Digital Identity and IAM Domain have been the talk of the technology town for decades. There has been plenty of research, innovation, and information around these two, which led to many terminologies for the platforms providing the relevant features. Some of these terminologies are specific to the characteristics of the platform, while others are used interchangeably.
In this article, let’s discuss the following commonly used terminologies for the platforms providing the relevant features:
- Identity and Access Management (IAM)
- Consumer Identity and Access Management (CIAM)
- Customer Identity and Access Management (CIAM)
- Identity Platform
- Identity Management (IdM)
- Identity as a Service (IDaaS)
- SaaS-delivered IAM
These terminologies revolve around the IAM, CIAM, and IDaaS platforms. The infographic below categorizes these terminologies within these platforms:
Know the definition
IAM defines and manages the roles and access privileges of network users and the cases in which users are granted or denied them. The primary purpose of IAM systems is one digital identity per individual. The established digital identity is then maintained, modified, and monitored throughout users' access lifecycles.
CIAM is a subset of the broader concept of identity access management (IAM). It explicitly focuses on managing customers' identities who need access to websites, web portals, and mobile apps.
IDaaS is an authentication infrastructure that is built, hosted, and managed by a third-party service provider. IDaaS companies supply cloud-based authentication or identity management to enterprises who subscribe. It allows enterprises to use single sign-on, authentication, and access controls to provide secure access to their growing number of software and SaaS applications.
IAM Features and Use Case
IAM is used for employee/internal-facing identity and access management solutions. The following explains a typical example of the IAM implementation within an organization:
John, a new employee, joins the organization, and the application allows provisioning of his organizational identity. John can then login to his organization's portal, and based on the access configuration, he is either authorized or denied access to information or a resource.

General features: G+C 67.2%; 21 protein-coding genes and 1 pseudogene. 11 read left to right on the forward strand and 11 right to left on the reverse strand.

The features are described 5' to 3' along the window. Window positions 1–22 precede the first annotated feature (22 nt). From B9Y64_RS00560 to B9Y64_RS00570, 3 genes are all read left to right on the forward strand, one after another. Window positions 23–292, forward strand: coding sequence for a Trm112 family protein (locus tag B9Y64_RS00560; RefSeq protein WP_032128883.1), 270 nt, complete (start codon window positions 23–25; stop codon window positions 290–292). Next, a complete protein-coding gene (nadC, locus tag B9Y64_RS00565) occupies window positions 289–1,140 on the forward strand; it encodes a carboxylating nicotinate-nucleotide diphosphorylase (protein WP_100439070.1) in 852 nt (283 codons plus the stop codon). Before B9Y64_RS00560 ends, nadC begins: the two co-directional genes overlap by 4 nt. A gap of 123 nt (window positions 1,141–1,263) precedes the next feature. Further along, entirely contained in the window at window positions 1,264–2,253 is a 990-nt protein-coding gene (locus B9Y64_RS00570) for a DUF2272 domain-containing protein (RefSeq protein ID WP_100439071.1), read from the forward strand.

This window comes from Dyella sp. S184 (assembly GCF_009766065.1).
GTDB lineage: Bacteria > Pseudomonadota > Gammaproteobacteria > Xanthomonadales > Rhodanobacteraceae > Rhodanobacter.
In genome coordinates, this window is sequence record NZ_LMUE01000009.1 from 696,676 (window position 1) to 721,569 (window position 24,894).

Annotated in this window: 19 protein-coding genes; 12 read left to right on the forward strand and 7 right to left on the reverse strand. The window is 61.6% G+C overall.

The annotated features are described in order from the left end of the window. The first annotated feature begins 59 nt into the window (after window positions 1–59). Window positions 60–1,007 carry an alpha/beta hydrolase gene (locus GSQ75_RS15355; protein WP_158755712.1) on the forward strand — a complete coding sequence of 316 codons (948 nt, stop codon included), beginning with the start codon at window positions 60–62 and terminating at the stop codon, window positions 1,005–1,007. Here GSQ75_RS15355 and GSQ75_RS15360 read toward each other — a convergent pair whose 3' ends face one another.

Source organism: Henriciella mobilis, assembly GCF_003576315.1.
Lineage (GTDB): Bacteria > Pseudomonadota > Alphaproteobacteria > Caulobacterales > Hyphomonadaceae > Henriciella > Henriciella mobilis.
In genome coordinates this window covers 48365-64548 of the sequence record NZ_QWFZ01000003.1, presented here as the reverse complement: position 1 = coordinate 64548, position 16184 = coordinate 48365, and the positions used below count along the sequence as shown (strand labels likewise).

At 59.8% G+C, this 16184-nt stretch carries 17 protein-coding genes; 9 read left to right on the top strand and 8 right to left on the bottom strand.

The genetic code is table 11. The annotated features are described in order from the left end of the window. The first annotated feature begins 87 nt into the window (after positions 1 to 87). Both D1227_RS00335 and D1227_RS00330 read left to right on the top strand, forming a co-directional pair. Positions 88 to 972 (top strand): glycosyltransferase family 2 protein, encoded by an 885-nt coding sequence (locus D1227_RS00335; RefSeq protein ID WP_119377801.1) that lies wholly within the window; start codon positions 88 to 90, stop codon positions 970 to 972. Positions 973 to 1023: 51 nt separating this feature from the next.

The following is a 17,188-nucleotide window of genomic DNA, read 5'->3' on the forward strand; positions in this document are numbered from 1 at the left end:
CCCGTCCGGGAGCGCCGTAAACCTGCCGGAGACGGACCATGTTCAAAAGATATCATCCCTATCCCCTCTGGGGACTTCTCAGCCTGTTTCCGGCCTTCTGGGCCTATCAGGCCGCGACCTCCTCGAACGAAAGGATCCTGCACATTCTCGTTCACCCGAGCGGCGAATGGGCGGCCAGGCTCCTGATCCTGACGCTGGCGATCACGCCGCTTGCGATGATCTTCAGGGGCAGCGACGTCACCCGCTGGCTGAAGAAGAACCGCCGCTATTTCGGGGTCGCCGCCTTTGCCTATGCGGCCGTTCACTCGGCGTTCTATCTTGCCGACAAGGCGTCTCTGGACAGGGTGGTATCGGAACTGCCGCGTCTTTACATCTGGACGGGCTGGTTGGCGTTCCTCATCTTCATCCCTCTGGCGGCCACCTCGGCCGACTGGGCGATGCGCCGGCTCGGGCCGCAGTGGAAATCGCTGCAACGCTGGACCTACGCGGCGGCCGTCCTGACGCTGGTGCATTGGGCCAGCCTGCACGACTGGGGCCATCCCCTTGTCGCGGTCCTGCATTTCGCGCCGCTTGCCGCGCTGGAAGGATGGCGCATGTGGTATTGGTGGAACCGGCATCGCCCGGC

Besides, the organization has multiple portals, and John is allowed to access these portals using the same credentials. Throughout the job tenure, John's profile is maintained or updated from time to time. Eventually, when John decides to move on, deleting John's account from one portal revokes his access to all other portals.
IAM has the following four components:
- Authentication: A user provides credentials to gain initial access to an application or a particular resource. Upon user authentication, a session is created and referred during the interaction between user and application until the user logs off or session terminates.
- Authorization: It is performed by checking the resource access request against authorization policies that are stored in an IAM policy store. It is the core area that implements the access controls based on data, including user attributes, user roles, business rules, etc.
- User Management: It comprises Role Management, User Profile Management, User Activity Monitoring, User Provisioning, and deprovisioning.
- Central User Repository: It stores and delivers identity information to other services. It usually comes with a data synchronization service to keep the data in synchronization with other identity sources.
Organizations earlier used on-premises IAM software for identity and access management. Now the identity management process is getting more complicated as organizations add more cloud services to their environments. Thus, as a logical step, the organizations adopt cloud-based Identity-as-a-Service (IDaaS) and cloud IAM solutions.
CIAM Features and Use Case